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Image may contain: 11 people, including Keith Kenel, Tim Coyle, Sean Malone, Dan Bain and Susie Schoeck Pratt, people smiling, people standing and wedding

My father fell just short of being an absolutist, just shy of believing that an action was either right or wrong. While Dad was no kind of situational ethicist, he understood that there could be a gray area, a no-man’s-land if you will, between right and wrong. Though Dad knew that an ethical no-man’s-land existed he was also certain that the gray area between right and wrong was exceedingly slim and decidedly not universal.

 Dad was born three decades before the Catholic church began its self-reform movement that came to be dubbed Vatican Two. Vatican Two, announced in 1959 and completed in 1965, made for a less didactic, more open church, and my father, a devout Catholic, shared Pope John XXIII’s vision of reform, reflection and renewal. Pop was pretty hip for a man born the same year as the stock-market crash that ushered in the Great Depression. Pretty progressive.

My how the times make the man.

Our expectations of ethical behavior are shaped by our early life experiences. We are indoctrinated into a culture that declares certain actions good, certain actions evil and declares what activities are acceptable for man, woman, boy and girl. The majority of people living in early Twentieth Century USA knew that men naturally had certain roles, women others and that it was the duty of family, church and society to dictate and enforce these natural roles and expectations.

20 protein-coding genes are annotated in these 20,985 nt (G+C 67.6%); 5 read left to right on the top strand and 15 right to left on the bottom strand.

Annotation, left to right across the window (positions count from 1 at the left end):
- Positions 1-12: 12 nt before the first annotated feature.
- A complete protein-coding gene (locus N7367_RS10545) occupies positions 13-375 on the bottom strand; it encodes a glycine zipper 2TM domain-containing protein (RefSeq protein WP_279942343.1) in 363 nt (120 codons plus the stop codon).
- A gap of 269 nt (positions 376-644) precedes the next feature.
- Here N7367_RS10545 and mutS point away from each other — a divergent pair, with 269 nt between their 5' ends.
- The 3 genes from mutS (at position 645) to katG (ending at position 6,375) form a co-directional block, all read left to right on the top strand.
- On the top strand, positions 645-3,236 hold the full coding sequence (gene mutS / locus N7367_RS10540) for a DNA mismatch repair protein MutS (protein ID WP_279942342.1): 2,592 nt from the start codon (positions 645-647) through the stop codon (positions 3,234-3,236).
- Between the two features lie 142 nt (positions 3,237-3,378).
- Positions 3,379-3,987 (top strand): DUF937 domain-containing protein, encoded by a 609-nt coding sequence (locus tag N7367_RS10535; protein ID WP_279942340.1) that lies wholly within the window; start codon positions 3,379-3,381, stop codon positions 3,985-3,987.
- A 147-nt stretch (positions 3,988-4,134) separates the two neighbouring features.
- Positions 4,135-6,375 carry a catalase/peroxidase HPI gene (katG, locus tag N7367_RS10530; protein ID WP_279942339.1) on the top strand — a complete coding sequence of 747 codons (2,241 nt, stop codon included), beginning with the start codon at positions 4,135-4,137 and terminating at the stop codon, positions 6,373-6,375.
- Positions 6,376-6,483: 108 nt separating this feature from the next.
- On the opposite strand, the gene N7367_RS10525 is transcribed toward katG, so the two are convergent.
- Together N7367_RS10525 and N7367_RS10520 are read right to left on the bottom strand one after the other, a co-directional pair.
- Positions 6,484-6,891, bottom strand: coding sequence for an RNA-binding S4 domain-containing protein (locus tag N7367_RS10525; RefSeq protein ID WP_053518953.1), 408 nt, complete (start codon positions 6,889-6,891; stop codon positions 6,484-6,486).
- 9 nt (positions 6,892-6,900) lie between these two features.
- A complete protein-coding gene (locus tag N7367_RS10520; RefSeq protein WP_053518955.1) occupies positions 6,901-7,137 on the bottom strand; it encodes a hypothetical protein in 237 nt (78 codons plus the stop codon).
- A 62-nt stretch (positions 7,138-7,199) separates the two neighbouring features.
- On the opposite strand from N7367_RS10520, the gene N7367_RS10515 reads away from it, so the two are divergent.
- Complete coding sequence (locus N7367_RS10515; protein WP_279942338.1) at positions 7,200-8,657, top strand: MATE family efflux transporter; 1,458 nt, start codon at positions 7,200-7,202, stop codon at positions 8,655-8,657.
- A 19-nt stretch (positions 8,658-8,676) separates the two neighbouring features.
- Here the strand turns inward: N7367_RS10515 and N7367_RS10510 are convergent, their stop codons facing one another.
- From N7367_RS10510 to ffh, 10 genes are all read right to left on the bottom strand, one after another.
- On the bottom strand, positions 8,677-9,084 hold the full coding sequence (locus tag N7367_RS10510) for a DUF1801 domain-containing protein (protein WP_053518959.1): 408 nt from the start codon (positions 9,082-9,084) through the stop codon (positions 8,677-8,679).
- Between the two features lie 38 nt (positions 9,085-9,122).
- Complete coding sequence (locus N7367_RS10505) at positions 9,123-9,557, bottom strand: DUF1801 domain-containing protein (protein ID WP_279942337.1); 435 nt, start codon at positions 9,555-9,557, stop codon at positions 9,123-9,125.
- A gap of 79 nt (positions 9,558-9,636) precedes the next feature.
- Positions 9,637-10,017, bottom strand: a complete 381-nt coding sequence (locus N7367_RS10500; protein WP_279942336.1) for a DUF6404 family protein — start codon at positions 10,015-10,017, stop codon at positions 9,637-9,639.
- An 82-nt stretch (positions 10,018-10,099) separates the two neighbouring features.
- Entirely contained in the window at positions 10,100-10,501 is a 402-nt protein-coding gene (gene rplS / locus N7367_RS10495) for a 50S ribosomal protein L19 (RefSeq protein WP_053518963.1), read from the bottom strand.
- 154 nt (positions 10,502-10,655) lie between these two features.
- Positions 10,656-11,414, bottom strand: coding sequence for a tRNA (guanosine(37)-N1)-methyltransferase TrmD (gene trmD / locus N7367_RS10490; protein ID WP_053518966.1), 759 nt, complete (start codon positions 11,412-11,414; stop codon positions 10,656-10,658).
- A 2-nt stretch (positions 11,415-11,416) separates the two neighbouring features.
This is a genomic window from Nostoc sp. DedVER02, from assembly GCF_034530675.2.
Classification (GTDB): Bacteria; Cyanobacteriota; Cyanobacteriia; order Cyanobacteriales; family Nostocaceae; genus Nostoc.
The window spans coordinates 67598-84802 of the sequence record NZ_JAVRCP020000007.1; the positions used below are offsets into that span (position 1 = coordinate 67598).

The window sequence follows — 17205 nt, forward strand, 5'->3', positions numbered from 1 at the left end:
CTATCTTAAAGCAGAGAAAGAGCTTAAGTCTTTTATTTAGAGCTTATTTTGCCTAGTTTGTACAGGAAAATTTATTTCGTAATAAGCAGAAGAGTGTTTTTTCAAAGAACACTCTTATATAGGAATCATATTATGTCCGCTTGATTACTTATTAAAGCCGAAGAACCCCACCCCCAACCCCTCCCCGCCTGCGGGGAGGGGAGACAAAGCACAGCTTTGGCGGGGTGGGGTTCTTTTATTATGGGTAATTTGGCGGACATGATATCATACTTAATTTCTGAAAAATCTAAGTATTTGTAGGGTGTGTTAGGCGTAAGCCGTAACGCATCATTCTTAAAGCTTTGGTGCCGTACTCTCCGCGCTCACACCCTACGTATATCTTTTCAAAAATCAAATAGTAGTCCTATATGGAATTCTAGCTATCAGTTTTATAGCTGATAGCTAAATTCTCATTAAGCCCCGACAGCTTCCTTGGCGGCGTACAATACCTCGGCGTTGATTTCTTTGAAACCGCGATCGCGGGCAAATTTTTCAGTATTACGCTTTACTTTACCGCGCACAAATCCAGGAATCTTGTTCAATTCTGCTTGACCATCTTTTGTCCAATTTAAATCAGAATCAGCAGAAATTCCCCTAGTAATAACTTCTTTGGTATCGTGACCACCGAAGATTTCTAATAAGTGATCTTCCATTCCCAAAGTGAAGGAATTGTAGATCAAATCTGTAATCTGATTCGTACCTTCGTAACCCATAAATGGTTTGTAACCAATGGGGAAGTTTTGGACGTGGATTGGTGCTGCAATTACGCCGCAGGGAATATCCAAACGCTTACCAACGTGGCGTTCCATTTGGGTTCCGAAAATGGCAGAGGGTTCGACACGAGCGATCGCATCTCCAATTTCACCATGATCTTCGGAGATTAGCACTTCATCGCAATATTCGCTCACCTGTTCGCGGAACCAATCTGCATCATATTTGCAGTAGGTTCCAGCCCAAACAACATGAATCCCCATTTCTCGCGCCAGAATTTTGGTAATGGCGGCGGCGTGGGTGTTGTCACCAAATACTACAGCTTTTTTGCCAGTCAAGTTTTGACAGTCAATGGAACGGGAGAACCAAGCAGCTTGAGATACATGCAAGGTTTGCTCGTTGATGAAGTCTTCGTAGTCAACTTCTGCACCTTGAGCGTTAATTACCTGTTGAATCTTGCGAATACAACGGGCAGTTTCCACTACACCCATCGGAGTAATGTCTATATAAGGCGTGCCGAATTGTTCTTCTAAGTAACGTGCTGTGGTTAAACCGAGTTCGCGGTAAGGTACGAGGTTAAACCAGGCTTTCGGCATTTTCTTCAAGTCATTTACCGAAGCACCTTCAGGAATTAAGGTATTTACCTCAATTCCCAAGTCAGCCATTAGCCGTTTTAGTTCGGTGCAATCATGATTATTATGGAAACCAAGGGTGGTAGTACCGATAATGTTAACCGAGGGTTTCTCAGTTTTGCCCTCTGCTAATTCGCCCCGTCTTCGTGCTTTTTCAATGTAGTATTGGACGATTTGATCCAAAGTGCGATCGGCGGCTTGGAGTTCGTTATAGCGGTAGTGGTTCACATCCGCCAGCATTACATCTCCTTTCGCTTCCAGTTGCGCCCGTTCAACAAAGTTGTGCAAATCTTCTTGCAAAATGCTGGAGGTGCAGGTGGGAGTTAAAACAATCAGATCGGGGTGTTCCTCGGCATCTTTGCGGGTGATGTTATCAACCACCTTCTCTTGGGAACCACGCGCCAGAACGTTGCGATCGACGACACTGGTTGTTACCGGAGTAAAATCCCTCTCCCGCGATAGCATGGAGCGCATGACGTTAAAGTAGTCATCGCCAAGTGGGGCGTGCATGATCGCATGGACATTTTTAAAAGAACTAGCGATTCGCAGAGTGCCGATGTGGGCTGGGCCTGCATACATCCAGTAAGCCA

Pre-1960’s Americans knew it was essential to emphasize and impart this knowledge on every living, breathing soul and that only by adhering to these standards could Western Society stand. Such responsibility dictates the education of infant boys and girls from cradle onward to ensure that these future men and women became right thinking, right acting and God fearing citizens. (MAGA, baby!)

A corollary certainty for most early Twentieth C Americans was absolute knowledge that homosexuality was against God’s plan. Homosexuality was known to be so evil that the police and courts had a responsibility to prevent people from engaging in sexual activity with others of the same sex. Remember my father’s ethical no-man’s-land, his gray area concerning right and wrong mentioned above? Completely irrelevant to any conversation regarding homosexuality. One. Simply. Did. Not. Engage. In. Gay. Sex. And. Remain. Righteous.

Hey, we’re all products of our time.

My progressive, college professor father was at least as aware of the arbitrary and counterproductive nature of rigid societal norms, of expectations that men must act in one way and women another, as I am. He rejected the idea that plumbing dictates what jobs a person should be eligible for, he rejected the idea that boys play only with trucks and girls solely dolls. He knew that many societal edicts are counterproductive but he was very protective of that baby in the bathwater. He deemed reform good, change necessary, but, as with most of us, only within the context of his moral and ethical principles. Dad was never an, “Anything goes!” kind of guy.

I don’t know how far into puberty I was before someone called me gay but I do know I was mortified. “Gay!? No way! I am not!” Being called gay was a heinous insult and challenge against a boy’s value. It was more insulting than being called an atheist, a devil worshiper, or commie. Them was fightin’ words!

I don’t know when the first time was but I know that I was also mortified when Allison Warner, an age mate whom I dated for a short time in my senior year, called me a “Ladies Man.” Unfamiliar with the term, I was aghast until MS Warner explained that I seemed far more interested in doing things with girls than with boys. Boy, did she have that right!